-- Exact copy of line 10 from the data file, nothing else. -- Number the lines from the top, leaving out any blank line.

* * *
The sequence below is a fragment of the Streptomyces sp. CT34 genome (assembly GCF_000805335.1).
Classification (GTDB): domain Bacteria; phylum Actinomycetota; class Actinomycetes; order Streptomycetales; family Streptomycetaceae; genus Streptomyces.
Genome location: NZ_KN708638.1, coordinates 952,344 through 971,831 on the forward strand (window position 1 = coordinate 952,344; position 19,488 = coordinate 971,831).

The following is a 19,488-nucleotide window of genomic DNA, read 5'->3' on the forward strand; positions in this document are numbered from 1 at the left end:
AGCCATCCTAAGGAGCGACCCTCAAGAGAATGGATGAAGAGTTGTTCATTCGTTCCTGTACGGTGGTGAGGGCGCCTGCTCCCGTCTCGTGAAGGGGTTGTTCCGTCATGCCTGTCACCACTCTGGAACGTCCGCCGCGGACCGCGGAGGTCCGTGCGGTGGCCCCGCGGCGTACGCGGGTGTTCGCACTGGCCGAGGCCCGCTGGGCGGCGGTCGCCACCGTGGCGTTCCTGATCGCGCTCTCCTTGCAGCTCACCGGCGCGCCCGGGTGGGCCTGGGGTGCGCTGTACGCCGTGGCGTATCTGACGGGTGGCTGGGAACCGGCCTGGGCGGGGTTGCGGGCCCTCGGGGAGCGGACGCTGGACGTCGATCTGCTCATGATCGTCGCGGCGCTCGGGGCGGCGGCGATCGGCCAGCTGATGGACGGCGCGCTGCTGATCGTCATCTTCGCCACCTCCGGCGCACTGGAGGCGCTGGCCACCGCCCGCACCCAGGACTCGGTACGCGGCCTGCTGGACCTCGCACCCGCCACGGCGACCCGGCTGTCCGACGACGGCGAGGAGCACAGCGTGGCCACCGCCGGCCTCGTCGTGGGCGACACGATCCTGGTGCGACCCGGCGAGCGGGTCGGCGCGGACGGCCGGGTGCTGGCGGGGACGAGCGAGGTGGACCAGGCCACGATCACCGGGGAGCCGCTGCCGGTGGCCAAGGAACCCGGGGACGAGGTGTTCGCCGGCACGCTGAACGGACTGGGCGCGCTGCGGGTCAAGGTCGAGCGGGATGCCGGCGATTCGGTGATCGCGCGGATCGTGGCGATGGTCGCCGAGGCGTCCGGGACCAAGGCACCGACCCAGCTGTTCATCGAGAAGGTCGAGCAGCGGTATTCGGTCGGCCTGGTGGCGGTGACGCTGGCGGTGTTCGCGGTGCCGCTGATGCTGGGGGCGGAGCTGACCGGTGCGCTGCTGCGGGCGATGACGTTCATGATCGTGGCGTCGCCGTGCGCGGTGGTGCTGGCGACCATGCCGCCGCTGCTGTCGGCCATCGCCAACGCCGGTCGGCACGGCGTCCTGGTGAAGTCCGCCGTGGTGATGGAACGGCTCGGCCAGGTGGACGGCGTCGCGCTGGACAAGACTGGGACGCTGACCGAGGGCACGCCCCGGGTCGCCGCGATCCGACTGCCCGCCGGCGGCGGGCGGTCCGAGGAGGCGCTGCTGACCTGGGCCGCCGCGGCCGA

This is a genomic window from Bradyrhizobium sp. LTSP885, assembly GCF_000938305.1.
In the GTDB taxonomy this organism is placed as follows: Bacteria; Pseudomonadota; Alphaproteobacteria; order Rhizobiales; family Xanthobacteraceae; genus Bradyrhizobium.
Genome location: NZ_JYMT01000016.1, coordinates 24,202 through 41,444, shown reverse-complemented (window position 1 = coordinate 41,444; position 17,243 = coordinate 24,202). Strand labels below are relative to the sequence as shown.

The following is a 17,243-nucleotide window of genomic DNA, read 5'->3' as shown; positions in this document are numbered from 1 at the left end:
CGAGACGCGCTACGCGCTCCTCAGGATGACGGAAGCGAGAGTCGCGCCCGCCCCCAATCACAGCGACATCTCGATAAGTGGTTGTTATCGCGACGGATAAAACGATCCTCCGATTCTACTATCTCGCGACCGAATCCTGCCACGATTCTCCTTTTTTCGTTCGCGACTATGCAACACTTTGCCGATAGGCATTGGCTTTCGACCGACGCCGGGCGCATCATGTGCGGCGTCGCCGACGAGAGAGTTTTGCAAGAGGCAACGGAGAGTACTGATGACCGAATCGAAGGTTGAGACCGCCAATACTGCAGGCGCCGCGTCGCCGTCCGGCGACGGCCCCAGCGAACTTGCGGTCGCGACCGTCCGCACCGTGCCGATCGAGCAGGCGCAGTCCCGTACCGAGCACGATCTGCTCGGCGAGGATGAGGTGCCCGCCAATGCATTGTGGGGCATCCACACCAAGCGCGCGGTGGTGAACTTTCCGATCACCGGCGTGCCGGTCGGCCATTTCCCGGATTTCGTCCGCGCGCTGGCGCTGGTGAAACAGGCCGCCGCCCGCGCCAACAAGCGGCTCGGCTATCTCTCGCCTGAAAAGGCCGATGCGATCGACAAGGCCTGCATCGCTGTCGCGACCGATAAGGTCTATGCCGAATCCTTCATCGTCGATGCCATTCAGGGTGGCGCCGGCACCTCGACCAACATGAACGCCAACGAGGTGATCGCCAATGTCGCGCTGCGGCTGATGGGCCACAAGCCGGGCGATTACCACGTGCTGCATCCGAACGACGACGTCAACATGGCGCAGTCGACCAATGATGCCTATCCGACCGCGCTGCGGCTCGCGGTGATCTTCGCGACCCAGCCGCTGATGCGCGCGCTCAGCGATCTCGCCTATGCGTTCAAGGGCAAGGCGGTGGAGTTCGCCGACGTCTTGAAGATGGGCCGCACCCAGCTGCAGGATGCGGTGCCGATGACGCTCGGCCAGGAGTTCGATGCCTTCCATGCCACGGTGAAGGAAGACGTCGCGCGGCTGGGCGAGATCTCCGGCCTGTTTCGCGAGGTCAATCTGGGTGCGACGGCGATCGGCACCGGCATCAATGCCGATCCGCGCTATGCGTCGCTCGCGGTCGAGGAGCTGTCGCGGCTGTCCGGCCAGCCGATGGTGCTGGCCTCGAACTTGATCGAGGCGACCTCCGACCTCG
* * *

CGAGACGCGCTACGCGCTCCTCAGGATGACGGAAGCGAGAGTCGCGCCCGCCCCCAATCACAGCGACATCTCGATAAGTGGTTGTTATCGCGACGGATAAAACGATCCTCCGATTCTACTATCTCGCGACCGAATCCTGCCACGATTCTCCTTTTTTCGTTCGCGACTATGCAACACTTTGCCGATAGGCATTGGCTTTCGACCGACGCCGGGCGCATCATGTGCGGCGTCGCCGACGAGAGAGTTTTGCAAGAGGCAACGGAGAGTACTGATGACCGAATCGAAGGTTGAGACCGCCAATACTGCAGGCGCCGCGTCGCCGTCCGGCGACGGCCCCAGCGAACTTGCGGTCGCGACCGTCCGCACCGTGCCGATCGAGCAGGCGCAGTCCCGTACCGAGCACGATCTGCTCGGCGAGGATGAGGTGCCCGCCAATGCATTGTGGGGCATCCACACCAAGCGCGCGGTGGTGAACTTTCCGATCACCGGCGTGCCGGTCGGCCATTTCCCGGATTTCGTCCGCGCGCTGGCGCTGGTGAAACAGGCCGCCGCCCGCGCCAACAAGCGGCTCGGCTATCTCTCGCCTGAAAAGGCCGATGCGATCGACAAGGCCTGCATCGCTGTCGCGACCGATAAGGTCTATGCCGAATCCTTCATCGTCGATGCCATTCAGGGTGGCGCCGGCACCTCGACCAACATGAACGCCAACGAGGTGATCGCCAATGTCGCGCTGCGGCTGATGGGCCACAAGCCGGGCGATTACCACGTGCTGCATCCGAACGACGACGTCAACATGGCGCAGTCGACCAATGATGCCTATCCGACCGCGCTGCGGCTCGCGGTGATCTTCGCGACCCAGCCGCTGATGCGCGCGCTCAGCGATCTCGCCTATGCGTTCAAGGGCAAGGCGGTGGAGTTCGCCGACGTCTTGAAGATGGGCCGCACCCAGCTGCAGGATGCGGTGCCGATGACGCTCGGCCAGGAGTTCGATGCCTTCCATGCCACGGTGAAGGAAGACGTCGCGCGGCTGGGCGAGATCTCCGGCCTGTTTCGCGAGGTCAATCTGGGTGCGACGGCGATCGGCACCGGCATCAATGCCGATCCGCGCTATGCGTCGCTCGCGGTCGAGGAGCTGTCGCGGCTGTCCGGCCAGCCGATGGTGCTGGCCTCGAACTTGATCGAGGCGACCTCCGACCTCG